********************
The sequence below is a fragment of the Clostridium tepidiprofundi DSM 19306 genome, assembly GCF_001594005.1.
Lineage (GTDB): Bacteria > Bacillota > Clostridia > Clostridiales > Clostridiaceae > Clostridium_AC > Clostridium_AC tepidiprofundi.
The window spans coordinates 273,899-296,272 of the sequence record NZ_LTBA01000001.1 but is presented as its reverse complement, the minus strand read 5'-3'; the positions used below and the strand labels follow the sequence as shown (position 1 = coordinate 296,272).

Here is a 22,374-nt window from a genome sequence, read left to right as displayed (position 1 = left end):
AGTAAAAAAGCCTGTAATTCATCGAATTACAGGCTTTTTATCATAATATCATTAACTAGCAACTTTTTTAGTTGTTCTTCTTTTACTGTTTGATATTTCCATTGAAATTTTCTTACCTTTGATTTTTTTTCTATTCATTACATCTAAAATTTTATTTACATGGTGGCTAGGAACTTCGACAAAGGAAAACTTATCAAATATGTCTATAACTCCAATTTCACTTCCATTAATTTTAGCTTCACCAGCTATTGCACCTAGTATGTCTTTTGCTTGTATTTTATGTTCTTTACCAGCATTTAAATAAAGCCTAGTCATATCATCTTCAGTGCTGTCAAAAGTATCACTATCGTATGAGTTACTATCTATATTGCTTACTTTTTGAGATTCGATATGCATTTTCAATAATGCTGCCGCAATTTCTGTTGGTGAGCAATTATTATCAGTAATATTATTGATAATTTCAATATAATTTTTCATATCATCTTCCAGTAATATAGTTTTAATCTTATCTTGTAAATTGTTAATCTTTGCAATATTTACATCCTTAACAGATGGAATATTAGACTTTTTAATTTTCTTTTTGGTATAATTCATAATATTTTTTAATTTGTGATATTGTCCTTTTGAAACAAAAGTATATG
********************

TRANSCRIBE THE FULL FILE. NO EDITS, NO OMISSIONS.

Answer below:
The sequence below is a fragment of the Clostridium tepidiprofundi DSM 19306 genome, assembly GCF_001594005.1.
Lineage (GTDB): Bacteria > Bacillota > Clostridia > Clostridiales > Clostridiaceae > Clostridium_AC > Clostridium_AC tepidiprofundi.
The window spans coordinates 273,899-296,272 of the sequence record NZ_LTBA01000001.1 but is presented as its reverse complement, the minus strand read 5'-3'; the positions used below and the strand labels follow the sequence as shown (position 1 = coordinate 296,272).

Here is a 22,374-nt window from a genome sequence, read left to right as displayed (position 1 = left end):
AGTAAAAAAGCCTGTAATTCATCGAATTACAGGCTTTTTATCATAATATCATTAACTAGCAACTTTTTTAGTTGTTCTTCTTTTACTGTTTGATATTTCCATTGAAATTTTCTTACCTTTGATTTTTTTTCTATTCATTACATCTAAAATTTTATTTACATGGTGGCTAGGAACTTCGACAAAGGAAAACTTATCAAATATGTCTATAACTCCAATTTCACTTCCATTAATTTTAGCTTCACCAGCTATTGCACCTAGTATGTCTTTTGCTTGTATTTTATGTTCTTTACCAGCATTTAAATAAAGCCTAGTCATATCATCTTCAGTGCTGTCAAAAGTATCACTATCGTATGAGTTACTATCTATATTGCTTACTTTTTGAGATTCGATATGCATTTTCAATAATGCTGCCGCAATTTCTGTTGGTGAGCAATTATTATCAGTAATATTATTGATAATTTCAATATAATTTTTCATATCATCTTCCAGTAATATAGTTTTAATCTTATCTTGTAAATTGTTAATCTTTGCAATATTTACATCCTTAACAGATGGAATATTAGACTTTTTAATTTTCTTTTTGGTATAATTCATAATATTTTTTAATTTGTGATATTGTCCTTTTGAAACAAAAGTATATG